Mortgage market stabilises after last week’s mini-budget crisis

Fixed rate mortgages are still much higher than before the Mini-Budget, but the number of offers has risen again.

mortgage market

The mortgage market appears more stable this week after the chaos following the recent Mini-Budget.

In the last few days 100 mortgage products have been reintroduced by banks and building societies.

The total number of mortgage deals on offer plummeted by more than 40% in the days after the Mini-Budget.

Lenders concerned about possible Bank of England interest rate rises pulled their products with some suspending their entire mortgage range.

Mortgage products are now being offered again, although the average two-year fixed-rate mortgage is now 5.97 per cent, up from 5.75 per cent on Monday and 4.74 per cent on the day of the Mini-Budget, according to Moneyfacts.

The best two-year fixed rate mortgage is currently offered by Yorkshire Bank at 4.95%, with the most competitive five-year deal is 4.45% with Danske Bank, Moneyfacts data shows.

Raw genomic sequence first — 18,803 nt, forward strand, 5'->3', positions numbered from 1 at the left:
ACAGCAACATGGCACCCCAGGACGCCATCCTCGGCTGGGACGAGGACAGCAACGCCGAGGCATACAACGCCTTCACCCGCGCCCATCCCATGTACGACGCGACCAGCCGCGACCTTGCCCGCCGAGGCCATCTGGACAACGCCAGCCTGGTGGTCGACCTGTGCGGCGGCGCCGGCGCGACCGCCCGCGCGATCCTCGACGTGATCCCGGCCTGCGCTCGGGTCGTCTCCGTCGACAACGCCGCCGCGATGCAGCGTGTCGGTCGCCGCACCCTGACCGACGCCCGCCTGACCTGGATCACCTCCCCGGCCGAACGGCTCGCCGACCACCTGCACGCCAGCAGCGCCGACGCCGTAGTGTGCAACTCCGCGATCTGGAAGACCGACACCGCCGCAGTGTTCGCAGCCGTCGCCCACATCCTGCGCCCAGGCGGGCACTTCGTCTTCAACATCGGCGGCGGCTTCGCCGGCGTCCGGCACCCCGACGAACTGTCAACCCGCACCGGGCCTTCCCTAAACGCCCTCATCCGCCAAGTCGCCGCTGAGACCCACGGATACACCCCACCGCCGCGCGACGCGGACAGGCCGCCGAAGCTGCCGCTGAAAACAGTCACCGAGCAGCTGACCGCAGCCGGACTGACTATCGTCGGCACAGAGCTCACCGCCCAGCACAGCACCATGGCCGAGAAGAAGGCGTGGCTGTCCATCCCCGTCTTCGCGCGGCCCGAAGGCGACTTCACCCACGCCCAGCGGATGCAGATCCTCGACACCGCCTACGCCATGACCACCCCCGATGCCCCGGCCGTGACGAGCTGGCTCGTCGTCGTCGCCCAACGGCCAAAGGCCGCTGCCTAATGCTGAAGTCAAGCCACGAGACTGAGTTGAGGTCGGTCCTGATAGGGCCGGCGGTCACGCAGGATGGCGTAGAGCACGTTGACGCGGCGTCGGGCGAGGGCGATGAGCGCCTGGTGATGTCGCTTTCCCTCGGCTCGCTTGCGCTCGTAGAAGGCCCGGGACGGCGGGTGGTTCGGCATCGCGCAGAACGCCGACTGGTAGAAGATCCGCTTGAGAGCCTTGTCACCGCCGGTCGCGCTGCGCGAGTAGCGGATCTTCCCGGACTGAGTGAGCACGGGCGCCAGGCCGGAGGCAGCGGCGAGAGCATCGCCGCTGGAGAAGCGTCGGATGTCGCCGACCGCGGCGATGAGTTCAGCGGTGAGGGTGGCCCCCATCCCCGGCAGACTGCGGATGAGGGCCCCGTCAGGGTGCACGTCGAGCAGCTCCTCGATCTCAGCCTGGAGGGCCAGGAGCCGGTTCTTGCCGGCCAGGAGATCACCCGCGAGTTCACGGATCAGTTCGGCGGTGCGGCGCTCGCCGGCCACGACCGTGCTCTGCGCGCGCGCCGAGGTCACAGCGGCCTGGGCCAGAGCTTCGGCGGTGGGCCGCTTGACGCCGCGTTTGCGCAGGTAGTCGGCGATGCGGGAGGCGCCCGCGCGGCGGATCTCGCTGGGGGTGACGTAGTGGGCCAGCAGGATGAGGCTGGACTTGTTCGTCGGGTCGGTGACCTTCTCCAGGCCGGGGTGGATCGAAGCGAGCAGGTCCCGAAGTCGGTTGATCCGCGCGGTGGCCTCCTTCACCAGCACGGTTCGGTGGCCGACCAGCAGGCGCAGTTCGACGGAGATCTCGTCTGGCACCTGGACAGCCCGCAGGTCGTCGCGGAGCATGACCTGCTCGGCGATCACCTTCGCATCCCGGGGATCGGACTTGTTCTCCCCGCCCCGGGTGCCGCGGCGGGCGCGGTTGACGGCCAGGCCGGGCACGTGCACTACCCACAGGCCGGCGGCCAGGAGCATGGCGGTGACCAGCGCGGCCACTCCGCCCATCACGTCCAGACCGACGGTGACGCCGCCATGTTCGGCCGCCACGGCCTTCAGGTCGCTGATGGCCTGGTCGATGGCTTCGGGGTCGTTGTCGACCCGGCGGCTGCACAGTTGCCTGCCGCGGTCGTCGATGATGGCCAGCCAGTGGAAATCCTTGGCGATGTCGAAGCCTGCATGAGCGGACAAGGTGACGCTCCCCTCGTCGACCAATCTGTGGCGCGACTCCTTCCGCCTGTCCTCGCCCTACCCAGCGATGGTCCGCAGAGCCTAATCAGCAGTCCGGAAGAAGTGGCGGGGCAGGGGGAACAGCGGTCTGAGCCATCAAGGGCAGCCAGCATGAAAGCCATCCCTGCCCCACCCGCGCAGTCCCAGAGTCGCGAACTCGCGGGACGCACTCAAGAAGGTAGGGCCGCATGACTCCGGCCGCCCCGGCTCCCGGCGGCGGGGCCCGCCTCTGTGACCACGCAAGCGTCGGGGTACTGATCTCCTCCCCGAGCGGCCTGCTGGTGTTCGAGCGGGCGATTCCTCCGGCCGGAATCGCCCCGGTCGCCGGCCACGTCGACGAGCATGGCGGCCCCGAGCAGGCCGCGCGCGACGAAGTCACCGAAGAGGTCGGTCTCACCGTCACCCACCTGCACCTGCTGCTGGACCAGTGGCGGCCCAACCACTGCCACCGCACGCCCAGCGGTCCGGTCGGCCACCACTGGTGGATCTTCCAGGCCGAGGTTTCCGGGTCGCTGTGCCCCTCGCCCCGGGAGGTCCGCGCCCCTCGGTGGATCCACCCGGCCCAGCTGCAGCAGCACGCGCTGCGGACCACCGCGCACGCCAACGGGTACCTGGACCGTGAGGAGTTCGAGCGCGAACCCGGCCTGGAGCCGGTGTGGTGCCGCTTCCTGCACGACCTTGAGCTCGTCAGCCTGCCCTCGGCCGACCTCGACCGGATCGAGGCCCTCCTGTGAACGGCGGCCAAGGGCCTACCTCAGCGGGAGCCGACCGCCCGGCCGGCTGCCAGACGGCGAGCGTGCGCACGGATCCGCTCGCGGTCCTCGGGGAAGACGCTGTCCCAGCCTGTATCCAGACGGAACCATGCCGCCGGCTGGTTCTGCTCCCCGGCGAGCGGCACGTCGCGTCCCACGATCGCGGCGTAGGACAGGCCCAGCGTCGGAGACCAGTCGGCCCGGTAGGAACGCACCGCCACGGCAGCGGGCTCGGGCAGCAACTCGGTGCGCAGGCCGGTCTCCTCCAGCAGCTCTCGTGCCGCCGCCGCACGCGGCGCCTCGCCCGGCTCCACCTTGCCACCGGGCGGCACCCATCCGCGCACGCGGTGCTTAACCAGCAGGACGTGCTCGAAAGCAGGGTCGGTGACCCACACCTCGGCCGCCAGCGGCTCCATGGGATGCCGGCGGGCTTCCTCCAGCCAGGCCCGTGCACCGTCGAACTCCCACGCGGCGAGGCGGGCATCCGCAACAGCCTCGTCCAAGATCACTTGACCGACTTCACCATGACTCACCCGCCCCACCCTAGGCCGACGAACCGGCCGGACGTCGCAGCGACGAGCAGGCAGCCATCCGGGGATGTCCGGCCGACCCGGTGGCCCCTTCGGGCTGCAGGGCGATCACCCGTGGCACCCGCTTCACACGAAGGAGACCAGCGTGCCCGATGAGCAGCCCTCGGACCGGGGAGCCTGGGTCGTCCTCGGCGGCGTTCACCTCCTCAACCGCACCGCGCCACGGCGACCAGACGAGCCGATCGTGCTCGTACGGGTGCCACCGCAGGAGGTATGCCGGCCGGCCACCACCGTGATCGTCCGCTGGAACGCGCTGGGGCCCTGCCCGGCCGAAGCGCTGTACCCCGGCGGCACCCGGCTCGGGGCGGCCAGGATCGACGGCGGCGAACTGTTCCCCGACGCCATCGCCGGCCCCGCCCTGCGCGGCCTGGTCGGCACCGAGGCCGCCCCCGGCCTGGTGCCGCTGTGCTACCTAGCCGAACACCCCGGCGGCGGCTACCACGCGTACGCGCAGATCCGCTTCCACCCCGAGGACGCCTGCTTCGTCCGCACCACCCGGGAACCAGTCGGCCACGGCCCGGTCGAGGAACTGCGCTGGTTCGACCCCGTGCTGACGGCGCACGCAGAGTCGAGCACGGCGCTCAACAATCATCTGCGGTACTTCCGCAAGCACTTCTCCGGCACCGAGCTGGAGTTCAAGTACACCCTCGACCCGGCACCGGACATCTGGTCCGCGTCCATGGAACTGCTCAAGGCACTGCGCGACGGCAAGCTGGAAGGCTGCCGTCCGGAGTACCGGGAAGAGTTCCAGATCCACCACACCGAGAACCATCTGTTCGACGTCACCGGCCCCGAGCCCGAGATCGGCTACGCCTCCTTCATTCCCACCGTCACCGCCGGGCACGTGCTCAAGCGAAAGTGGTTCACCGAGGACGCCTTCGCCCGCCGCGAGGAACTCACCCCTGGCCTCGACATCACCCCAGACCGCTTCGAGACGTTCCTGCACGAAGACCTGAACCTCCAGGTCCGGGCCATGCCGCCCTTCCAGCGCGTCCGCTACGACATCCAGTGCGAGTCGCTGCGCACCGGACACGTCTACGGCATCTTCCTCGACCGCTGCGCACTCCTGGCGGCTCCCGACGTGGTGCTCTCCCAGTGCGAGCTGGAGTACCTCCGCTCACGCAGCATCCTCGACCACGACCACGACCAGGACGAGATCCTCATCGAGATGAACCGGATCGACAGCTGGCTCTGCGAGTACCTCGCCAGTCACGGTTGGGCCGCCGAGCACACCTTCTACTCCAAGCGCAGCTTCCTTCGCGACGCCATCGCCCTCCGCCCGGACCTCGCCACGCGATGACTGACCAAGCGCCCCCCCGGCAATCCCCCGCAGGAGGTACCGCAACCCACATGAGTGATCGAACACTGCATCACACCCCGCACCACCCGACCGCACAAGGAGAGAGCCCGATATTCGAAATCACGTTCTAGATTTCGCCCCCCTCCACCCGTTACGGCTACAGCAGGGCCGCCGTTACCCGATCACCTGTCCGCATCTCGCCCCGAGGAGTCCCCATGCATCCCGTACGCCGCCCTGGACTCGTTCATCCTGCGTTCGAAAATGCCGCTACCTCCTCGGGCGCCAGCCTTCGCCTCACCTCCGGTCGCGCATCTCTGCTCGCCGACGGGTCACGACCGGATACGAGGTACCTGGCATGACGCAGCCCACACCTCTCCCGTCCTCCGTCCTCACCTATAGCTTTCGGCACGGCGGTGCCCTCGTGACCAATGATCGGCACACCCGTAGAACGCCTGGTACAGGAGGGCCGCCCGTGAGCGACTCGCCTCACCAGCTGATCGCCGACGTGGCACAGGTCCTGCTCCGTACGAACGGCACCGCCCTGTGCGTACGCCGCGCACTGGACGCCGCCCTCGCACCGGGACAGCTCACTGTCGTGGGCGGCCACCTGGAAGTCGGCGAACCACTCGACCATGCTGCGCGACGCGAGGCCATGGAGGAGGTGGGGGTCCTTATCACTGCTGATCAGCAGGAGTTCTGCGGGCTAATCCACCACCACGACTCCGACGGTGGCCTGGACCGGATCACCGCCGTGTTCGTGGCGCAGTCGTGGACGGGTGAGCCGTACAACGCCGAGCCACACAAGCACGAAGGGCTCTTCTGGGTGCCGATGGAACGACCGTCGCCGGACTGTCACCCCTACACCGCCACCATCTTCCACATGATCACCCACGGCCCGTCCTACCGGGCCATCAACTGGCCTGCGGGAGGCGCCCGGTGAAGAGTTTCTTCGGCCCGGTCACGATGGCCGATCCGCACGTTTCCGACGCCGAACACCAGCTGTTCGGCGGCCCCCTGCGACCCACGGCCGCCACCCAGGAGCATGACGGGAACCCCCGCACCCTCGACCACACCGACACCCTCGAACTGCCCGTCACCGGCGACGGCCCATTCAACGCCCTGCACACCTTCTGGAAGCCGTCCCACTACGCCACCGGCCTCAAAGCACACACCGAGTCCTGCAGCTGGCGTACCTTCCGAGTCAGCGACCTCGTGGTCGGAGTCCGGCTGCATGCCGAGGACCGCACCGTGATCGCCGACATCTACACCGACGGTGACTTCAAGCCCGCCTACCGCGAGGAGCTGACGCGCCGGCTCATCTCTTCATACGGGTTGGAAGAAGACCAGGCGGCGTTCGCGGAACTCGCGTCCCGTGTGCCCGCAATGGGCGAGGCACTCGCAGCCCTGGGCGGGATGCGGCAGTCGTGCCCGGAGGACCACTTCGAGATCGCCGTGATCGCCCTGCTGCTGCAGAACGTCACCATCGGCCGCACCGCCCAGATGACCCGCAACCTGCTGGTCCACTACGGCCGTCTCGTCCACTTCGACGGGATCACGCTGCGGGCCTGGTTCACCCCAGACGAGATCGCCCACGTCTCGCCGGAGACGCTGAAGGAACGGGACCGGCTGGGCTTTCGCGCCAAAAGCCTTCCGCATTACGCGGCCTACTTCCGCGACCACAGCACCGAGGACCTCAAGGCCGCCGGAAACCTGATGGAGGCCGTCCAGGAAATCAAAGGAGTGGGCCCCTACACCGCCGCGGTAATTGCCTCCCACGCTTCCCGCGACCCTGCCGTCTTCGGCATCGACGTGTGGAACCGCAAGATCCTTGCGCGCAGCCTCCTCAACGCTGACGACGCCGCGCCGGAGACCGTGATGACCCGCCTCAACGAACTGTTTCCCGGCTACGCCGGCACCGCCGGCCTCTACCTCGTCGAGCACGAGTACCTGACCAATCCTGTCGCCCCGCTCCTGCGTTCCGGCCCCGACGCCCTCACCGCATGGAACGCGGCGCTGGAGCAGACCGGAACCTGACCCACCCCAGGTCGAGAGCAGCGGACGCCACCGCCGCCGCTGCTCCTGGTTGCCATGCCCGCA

Raise rates

There are also some expectations that the Bank of England will raise its base rate from 2.25% after its monetary policy committee meets again on 3 November. The rate was increased by 0.5% last month to its highest level in 14 years.

Ray Boulger, John Charcol

Ray Boulger, senior manager at brokers John Charcol, told The Neg: “It looks a lot less rocky this week. I would say we have seen the worst of the big increases.”

He says it is likely the Bank of England will raise interest rates again, and people will definitely be paying more for their mortgages.

Joshua Raymond, director at financial brokerage XTB, agrees: “What we will likely see are borrowers moving to longer-term deals, but we do expect those rates to also see upward pressure so it’s likely that borrowers will be facing higher mortgage costs”.

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